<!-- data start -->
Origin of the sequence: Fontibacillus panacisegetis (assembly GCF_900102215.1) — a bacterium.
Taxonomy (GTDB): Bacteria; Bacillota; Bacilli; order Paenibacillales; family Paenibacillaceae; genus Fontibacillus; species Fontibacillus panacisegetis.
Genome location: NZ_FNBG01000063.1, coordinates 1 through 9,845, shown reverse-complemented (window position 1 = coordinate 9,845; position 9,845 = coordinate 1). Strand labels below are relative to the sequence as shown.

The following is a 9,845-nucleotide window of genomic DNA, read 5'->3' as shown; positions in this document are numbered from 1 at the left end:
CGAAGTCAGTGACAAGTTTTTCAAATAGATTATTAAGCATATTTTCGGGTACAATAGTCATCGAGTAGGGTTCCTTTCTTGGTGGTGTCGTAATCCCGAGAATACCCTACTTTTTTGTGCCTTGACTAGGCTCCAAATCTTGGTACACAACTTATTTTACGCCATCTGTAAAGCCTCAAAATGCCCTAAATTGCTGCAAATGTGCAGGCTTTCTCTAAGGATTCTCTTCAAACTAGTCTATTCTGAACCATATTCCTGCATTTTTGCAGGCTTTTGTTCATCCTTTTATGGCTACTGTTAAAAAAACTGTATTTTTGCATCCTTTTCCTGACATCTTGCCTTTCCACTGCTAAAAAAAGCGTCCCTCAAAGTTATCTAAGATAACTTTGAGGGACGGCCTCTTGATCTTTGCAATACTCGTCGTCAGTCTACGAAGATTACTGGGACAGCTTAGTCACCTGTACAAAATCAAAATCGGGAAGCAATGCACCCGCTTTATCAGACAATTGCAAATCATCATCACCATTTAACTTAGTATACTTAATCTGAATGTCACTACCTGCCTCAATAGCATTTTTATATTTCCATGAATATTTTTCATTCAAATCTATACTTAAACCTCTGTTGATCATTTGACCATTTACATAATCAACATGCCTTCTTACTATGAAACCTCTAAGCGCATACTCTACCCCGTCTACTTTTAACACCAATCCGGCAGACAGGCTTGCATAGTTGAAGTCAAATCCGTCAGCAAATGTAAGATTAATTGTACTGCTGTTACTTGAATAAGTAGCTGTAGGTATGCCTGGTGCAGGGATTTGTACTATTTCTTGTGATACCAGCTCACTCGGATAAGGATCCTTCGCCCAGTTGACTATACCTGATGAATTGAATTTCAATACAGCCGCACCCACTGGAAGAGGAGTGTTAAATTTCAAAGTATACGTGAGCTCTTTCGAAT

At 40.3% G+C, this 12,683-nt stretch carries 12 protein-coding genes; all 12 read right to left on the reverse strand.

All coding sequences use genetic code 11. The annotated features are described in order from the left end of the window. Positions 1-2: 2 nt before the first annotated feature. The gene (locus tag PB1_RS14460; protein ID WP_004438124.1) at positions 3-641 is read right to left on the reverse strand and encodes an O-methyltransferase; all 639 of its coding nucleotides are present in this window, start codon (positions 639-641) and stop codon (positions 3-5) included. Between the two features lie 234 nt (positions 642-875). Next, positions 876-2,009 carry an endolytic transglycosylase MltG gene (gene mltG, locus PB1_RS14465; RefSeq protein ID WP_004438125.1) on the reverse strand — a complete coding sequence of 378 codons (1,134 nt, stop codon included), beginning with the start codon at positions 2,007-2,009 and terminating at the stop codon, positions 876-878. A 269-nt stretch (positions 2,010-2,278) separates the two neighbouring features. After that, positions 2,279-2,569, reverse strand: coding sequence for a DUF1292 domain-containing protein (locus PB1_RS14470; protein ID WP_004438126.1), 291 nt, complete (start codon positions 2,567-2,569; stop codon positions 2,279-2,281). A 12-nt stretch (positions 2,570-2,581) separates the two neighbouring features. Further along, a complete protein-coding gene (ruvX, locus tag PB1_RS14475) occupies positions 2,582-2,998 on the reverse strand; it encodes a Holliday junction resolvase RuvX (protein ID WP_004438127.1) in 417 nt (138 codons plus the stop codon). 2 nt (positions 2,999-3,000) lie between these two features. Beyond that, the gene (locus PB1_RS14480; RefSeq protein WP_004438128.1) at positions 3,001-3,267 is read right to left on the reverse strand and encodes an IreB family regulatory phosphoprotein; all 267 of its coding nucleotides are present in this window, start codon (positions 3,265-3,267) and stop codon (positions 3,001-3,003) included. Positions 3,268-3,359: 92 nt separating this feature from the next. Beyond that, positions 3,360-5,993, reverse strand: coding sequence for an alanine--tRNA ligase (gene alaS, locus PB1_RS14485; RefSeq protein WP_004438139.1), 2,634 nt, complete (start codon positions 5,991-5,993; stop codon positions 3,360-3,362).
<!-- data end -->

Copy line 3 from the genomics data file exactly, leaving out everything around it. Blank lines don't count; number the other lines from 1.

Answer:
Genome location: NZ_FNBG01000063.1, coordinates 1 through 9,845, shown reverse-complemented (window position 1 = coordinate 9,845; position 9,845 = coordinate 1). Strand labels below are relative to the sequence as shown.